By Dr David Cork - Osteopath

What is Multiple Sclerosis?

MS is a disease that affects the central nervous system (brain and spinal cord). The disease causes the body’s own immune system to mistakenly attack the myelin of the nerves in the brain and spinal cord. Myelin is material that creates a sheath around nerves to protect them and to speed up nerve impulses.

Multiple sclerosis literally means “many scars”, referring to the damage to the nerves that accumulates throughout the course of the disease. The damage slows nerve impulses, which means they are unable to communicate messages effectively, and leads to a range of symptoms.

MS symptoms can include loss of ability to use the arms or legs, coordination issues, vision changes, pain, fatigue, changes in bowel or bladder function, memory and concentration problems.

We do not know what triggers the body’s immune system to attack the myelin and there is no cure. Although the disease progressively worsens overtime, there re treatments that can improve quality of life for people with this condition.

Currently 2.8 million people are living with MS worldwide, including approximately 26,500 people in Australia where MS affects three times more women than men.

Every person’s path with MS is different

On average, people are diagnosed with MS between 20-40 years of age. There are different types of MS and it can start off being very minor. It is often poorly understood and the presentation can vary significantly from being very mild -and not visible to others- to complete paralysis of the upper and lower body, requiring high care needs. Some types, particularly in the early years, can be characterised by periods of stability with episodes of symptoms. These relapses often occur without warning but can be associated with a period of illness or stress.

The level of disability changes over the course of the person’s life: deterioration may be very minor or can progress to significant disability.

Treatment of MS

Currently the main treatment used is medication which can have two main purposes:

  1. To alter the immune system to slow the progression of the disease
  2. To reduce the severity of symptoms

Prompt treatment can significantly slow the progression of MS so getting an early diagnosis and referral to a Neurologist as soon as possible is important make sure you are getting the most up-to-date treatment options.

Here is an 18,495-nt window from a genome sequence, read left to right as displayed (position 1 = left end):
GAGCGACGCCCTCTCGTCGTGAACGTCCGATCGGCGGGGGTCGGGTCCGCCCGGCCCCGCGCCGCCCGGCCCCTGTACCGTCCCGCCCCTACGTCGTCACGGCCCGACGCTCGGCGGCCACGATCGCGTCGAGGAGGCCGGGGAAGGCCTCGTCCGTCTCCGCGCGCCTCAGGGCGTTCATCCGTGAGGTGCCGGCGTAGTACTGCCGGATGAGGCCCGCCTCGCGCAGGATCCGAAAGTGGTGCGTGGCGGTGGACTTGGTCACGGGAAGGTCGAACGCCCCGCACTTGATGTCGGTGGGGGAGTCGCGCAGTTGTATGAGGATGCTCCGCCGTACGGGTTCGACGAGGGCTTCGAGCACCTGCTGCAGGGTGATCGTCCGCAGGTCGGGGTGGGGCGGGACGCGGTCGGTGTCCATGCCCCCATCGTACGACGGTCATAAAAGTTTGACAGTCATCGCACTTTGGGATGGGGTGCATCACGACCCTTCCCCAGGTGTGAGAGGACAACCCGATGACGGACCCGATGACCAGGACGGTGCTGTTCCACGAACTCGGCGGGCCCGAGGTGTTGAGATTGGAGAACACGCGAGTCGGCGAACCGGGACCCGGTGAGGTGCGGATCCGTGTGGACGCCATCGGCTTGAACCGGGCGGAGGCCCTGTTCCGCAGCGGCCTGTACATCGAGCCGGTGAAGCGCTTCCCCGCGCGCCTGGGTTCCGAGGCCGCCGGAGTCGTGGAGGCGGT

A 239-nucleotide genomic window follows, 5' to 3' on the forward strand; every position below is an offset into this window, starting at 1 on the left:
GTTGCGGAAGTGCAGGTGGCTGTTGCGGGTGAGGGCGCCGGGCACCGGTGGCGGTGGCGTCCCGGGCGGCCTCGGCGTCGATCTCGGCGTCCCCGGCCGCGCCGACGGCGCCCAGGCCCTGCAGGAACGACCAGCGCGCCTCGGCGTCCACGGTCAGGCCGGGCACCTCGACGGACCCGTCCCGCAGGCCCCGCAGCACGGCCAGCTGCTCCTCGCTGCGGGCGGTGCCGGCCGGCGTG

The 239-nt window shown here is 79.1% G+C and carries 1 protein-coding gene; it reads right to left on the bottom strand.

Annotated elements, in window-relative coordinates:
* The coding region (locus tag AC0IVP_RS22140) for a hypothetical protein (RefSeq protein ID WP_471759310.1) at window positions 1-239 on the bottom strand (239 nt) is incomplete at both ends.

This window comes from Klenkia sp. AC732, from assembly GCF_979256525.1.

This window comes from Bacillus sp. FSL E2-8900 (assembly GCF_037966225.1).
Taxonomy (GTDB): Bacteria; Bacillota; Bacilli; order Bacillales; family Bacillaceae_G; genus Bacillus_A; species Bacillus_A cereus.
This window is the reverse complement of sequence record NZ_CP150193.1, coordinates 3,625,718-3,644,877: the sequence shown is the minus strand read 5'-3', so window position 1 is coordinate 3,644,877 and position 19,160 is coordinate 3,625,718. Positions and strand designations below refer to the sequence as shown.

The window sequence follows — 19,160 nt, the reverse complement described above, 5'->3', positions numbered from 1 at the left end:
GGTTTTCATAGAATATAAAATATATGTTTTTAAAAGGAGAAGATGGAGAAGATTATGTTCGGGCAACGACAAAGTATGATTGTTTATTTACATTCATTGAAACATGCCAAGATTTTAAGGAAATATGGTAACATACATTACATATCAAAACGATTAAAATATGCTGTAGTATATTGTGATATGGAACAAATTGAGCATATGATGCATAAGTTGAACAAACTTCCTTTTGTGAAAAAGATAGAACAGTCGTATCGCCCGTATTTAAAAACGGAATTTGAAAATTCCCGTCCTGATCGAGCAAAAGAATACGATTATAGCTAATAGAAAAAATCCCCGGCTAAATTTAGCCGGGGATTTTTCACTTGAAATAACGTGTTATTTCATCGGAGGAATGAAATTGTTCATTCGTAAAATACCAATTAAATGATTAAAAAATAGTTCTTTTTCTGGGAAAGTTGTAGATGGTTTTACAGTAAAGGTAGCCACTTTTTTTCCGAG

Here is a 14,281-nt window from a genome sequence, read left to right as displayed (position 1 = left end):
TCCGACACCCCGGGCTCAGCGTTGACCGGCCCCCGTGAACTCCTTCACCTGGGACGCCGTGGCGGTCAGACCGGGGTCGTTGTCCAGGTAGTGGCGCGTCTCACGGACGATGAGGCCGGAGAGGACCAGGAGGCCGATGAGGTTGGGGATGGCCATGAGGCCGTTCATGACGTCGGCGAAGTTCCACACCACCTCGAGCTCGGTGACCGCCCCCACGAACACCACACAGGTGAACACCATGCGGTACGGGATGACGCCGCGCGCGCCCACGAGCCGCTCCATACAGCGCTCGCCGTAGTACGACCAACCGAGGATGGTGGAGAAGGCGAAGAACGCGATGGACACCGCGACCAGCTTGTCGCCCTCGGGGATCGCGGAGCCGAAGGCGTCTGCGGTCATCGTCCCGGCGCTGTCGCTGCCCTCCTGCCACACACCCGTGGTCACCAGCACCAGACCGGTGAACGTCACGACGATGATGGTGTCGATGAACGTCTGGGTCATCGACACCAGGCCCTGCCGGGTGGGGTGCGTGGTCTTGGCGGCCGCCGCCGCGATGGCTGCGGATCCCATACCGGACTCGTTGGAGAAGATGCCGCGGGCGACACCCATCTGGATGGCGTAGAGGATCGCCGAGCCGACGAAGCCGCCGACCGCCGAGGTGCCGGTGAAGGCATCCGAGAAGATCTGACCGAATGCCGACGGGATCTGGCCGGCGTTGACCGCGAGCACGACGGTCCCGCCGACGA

There is also evidence that both exercise, diet and other general health strategies have a positive influence on people with MS’s overall health and improve their quality of life.

For example regular physical activity can help:

  • Reduce fatigue levels & increase energy levels
  • Improve endurance (cardiovascular fitness)
  • Improve balance, coordination and muscle strength
  • Improve posture and flexibility
  • Improve mood, confidence and sense of wellbeing
  • Improve alertness and concentration
  • Improve ability to do everyday tasks
  • Reduce risk of falls
  • Optimise symptom recovery after a relapse

How we can help

A customised exercise program is very useful for people with MS. As discussed, the condition can vary significantly: for example, some people can have good use of their upper body but poor use of their lower body or vice versa. Specific muscles may be affected and aids may be required to help with exercise and can help make life so much easier.

At South Eastern Active Health we treat each patient as an individual, using hands-on therapies and exercise rehabilitation techniques to get the best outcome for each person. We treat a number of patients with MS and love seeing the improvements that we can make together. The clinic is fully accessible, with ramp access and onsite parking.

If you, or anyone you know would like help with MS related treatment and exercise, scroll down to book an appointment.

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